Meridian Health and American Heart Association Introduce Community of Life Savers

Contact:Robert Cavanaugh, Manager of Public Affairs for Meridian Health
Phone:(732) 751-3451

Meridian Health and American Heart Association Introduce Community of Life Savers

When people are equipped with the skills to perform CPR, survival rate can double or even triple

Cardiac arrest is more common than one might think. It can happen to anyone at any time, including our youth. In fact, the American Heart Association estimates that there are approximately 100 student athlete fatalities each year from sudden cardiac arrest.

While the incidence remains low, the impact on families and the surrounding community is tremendous. No one is more aware of this fact than Charlie and Beth Melita of Fair Haven, who lost their son, Robert, a 2009 graduate of Rumson-Fair Haven High School, to cardiac arrest in 2012. Unfortunately, Charlie and Beth are not alone in their grief. Several other families in Monmouth and Ocean counties and across the state have lost children to this tragic occurrence.

That's why Meridian Health has partnered with the American Heart Association in a landmark, multi-year initiative to create a Community of Life Savers. When everyday people are equipped with the skills to perform CPR, survival rates can double or even triple.

"Robert was an active young man and a part of so many lives," said Timothy J. Hogan, Regional Hospital President for Monmouth County. "We are so grateful that Charlie and Beth's journey, in dealing with loss of their son, has led them to be part of Meridian's Community of Life Savers, which aims to prevent similar tragedies from taking young lives."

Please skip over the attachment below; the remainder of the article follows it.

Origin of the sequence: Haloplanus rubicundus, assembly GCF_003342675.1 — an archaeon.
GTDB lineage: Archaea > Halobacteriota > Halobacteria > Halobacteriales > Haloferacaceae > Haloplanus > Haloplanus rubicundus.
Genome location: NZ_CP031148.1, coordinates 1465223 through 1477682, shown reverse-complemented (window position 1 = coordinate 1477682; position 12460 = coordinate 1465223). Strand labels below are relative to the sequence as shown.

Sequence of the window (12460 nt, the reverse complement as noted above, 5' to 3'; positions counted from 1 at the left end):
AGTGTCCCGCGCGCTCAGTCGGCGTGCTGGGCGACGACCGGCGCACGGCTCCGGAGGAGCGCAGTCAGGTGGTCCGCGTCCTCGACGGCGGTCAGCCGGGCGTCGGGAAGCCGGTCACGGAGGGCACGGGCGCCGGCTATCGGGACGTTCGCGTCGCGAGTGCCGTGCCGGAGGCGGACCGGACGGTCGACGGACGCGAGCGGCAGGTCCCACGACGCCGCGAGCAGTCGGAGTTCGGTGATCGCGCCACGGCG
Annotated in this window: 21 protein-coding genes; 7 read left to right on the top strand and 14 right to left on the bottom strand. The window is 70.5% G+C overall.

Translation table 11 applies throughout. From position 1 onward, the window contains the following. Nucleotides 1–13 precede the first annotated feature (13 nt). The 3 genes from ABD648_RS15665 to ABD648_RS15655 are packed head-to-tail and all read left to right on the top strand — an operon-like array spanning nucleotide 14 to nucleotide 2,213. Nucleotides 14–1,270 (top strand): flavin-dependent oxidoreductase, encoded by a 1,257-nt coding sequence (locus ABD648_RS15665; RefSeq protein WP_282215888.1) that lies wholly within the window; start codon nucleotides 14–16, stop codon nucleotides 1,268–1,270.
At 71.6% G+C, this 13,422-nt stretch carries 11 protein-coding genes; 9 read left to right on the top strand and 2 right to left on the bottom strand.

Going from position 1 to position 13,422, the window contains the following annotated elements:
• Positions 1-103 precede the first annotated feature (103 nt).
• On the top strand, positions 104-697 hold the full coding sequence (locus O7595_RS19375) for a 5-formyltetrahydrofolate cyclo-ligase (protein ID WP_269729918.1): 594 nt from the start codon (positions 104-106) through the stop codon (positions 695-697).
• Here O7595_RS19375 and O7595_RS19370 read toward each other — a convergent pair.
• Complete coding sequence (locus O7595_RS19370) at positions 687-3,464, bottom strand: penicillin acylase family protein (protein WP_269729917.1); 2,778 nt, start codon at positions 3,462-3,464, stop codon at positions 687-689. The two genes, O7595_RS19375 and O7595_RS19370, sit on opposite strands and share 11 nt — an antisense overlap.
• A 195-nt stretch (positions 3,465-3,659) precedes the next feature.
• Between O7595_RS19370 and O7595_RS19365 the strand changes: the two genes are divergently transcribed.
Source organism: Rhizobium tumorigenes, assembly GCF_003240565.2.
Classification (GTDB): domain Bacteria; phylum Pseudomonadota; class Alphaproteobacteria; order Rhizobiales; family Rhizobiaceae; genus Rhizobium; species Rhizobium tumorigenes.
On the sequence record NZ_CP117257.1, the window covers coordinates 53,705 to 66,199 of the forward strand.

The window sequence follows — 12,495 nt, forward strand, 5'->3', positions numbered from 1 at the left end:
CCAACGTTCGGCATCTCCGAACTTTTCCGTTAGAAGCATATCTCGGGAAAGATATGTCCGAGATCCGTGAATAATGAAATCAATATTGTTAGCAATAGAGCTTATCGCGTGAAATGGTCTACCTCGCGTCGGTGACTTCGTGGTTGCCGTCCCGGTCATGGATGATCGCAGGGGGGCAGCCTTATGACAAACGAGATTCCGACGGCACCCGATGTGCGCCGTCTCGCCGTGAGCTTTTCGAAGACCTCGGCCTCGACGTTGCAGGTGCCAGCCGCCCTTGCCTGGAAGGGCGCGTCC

Sudden cardiac arrest is a medical emergency and if not treated immediately, causes sudden cardiac death. The symptoms are immediate and drastic including sudden collapse, no pulse, no breathing, and loss of consciousness. The good news is that with fast, appropriate medical care, survival is possible.

Cardiac arrest is fatal because all too often, those who experience it at home, work, or in a public setting don't receive immediate CPR from someone on the scene.

"Our goal is to train at least 5,000 Monmouth and Ocean county high school students in the first year," said Dawn Calderon, D.O., chief of Cardiology at Jersey Shore University Medical Center. "This program is offered at no cost to schools or students."

In addition, to help schools comply with Janet's Law and to build a sustainable CPR training infrastructure, Meridian will train staff from each school district as a CPR Instructor, enabling them to train additional teachers, administrators and students in their district.

"Learning CPR and how to use an AED can give you the power to save a life; and could give others the power to save your life," added Calderon.

About Meridian Health

Meridian Health is a leading not-for-profit health care organization in New Jersey, comprising Jersey Shore University Medical Center and K. Hovnanian Children's Hospital in Neptune, Ocean Medical Center in Brick, Riverview Medical Center in Red Bank, Southern Ocean Medical Center in Manahawkin, Bayshore Community Hospital in Holmdel, and Meridian Partner Companies that include home health services, skilled nursing and rehabilitation centers, ambulatory care, ambulance services, and outpatient centers. Meridian Health has consistently been rated among the top performing health systems in New Jersey for clinical quality, is one of the FORTUNE "100 Best Companies to Work For", and is the recipient of numerous state and national recognitions for patient care and nursing excellence. For more information, please visit